No question causes more discomfort than this: “Who do you serve?” Not long ago, I asked that question to a politician who bristled with indignation and replied, “I serve no one!” His answer told me a lot.
If we cannot acknowledge who we serve, we cannot possibly build them up or serve them well. And I’m not talking in some deep, theological sense of serving God. I mean this literally: Who do you serve?
Two of my favorite books of the Bible are Joshua and Nehemiah. Both present great case studies in practical leadership and self-governance. Undergirding both stories is the question of “who do you serve?” In Joshua, that question is explicit; in Nehemiah, it is implicit. Yet the answer is equally consistent: We must all live lives of service to each other.
I am reminded of that Roman Centurion in the Gospel of Matthew, a man of great power, who correctly told Jesus that everyone is under authority—even that politician I mentioned.
The politician wanted me to know he served no one, which meant he served himself. The correct answer would have been the people of Texas, but I would have had a little more respect for him if he’d honestly named off a crony lobbyist or two. Instead, all I saw was a man deluded by his own appreciation for his temporary power.
In a republic established under the principles of self-governance – where the law, not a man, is king – we are each in the curious position of being each other’s masters and servants. It is a difficult duality for our modern hierarchal minds to process. I hear well-meaning people praying for our country’s leaders … and they proceed to name off the president, the mayor, the governor, and so on.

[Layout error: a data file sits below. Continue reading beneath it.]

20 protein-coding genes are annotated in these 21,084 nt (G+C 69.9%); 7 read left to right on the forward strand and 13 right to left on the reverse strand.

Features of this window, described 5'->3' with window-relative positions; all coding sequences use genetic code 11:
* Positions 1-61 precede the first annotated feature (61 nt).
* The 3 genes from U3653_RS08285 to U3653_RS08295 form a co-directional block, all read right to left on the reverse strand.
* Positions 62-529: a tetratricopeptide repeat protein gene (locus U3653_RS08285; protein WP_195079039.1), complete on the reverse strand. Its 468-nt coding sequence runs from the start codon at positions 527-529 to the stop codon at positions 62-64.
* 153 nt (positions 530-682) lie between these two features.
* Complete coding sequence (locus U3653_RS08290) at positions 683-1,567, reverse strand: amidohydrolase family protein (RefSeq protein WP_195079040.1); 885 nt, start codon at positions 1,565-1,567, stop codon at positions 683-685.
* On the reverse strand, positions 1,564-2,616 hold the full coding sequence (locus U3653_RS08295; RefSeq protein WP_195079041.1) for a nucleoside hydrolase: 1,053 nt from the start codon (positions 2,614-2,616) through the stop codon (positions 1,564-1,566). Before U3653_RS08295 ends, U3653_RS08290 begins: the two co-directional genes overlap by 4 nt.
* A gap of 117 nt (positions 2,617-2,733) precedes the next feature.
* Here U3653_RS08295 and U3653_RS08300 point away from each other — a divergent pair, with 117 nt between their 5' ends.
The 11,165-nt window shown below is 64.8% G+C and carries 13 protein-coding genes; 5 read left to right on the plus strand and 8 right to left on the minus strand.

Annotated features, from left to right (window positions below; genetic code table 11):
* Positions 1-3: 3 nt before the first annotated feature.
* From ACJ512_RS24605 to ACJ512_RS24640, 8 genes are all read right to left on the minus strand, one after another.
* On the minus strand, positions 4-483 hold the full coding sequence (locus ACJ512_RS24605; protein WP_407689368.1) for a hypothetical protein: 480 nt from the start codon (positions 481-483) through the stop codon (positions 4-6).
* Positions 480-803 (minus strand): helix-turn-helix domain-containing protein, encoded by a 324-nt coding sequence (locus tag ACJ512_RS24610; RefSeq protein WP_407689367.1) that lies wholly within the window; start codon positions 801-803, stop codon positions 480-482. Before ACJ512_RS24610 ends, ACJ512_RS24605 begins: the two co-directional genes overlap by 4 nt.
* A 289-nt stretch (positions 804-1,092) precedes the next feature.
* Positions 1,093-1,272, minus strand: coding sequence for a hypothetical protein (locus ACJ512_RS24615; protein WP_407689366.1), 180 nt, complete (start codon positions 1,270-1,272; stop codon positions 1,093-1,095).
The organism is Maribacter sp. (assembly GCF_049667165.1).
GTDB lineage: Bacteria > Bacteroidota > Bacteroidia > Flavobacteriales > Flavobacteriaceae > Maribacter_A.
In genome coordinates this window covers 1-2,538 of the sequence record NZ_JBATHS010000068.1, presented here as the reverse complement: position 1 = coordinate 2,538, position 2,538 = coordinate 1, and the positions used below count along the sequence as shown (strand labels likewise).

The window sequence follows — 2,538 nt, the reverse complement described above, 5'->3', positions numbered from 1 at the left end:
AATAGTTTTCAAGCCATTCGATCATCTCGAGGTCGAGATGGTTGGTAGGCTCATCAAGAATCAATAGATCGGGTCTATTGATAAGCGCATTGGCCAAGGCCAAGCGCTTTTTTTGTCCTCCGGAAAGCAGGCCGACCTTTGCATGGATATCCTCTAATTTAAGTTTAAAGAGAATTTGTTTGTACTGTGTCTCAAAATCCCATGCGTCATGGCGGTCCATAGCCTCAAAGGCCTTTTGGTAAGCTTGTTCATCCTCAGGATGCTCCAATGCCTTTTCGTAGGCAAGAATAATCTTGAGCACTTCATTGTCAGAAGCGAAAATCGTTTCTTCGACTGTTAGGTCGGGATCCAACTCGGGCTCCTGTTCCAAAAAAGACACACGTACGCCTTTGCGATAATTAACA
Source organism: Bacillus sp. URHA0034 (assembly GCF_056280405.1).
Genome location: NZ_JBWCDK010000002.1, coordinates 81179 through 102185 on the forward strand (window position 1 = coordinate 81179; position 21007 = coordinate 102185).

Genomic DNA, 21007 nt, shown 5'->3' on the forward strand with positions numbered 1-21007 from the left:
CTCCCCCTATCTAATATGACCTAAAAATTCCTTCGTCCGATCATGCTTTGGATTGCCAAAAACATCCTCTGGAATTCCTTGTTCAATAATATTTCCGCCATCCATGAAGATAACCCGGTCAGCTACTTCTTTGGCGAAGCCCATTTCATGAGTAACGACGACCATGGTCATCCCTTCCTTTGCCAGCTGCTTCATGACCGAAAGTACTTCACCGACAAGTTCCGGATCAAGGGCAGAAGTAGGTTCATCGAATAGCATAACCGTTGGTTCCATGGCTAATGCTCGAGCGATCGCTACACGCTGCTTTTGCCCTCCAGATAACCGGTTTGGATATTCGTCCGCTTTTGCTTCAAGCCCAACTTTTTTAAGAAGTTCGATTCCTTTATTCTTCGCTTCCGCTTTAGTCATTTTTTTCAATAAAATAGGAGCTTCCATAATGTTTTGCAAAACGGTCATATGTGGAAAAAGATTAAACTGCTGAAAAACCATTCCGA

“No, no, no!” I find myself wanting to scream. The people are the leaders in our republic.
No title in our nation should be more exalted than that of “citizen.” Every “honorable” person with their fancy title is merely one of the servants. The people are in charge; the people are the masters. The politicians are not the leaders of, but rather the servants to, the people.
When we want to pray for our nation’s leaders, we should first and foremost be praying for each other. When we see insurmountable problems facing the republic, we shouldn’t wait for the politicians to figure out a solution … we should get to work and encourage others to join us.
We must stop idolizing elected officials, and instead take an active role in leading our communities. We must remind those in office that they work for us, and we must remind ourselves of that as well.
We all serve someone. Yes, we must serve God – but we serve Him in large part by serving each other. As a self-governing people, serving each other is a critical component in our civic life. It is up to each of us to build each other up as the real leaders we are each meant to be as citizens.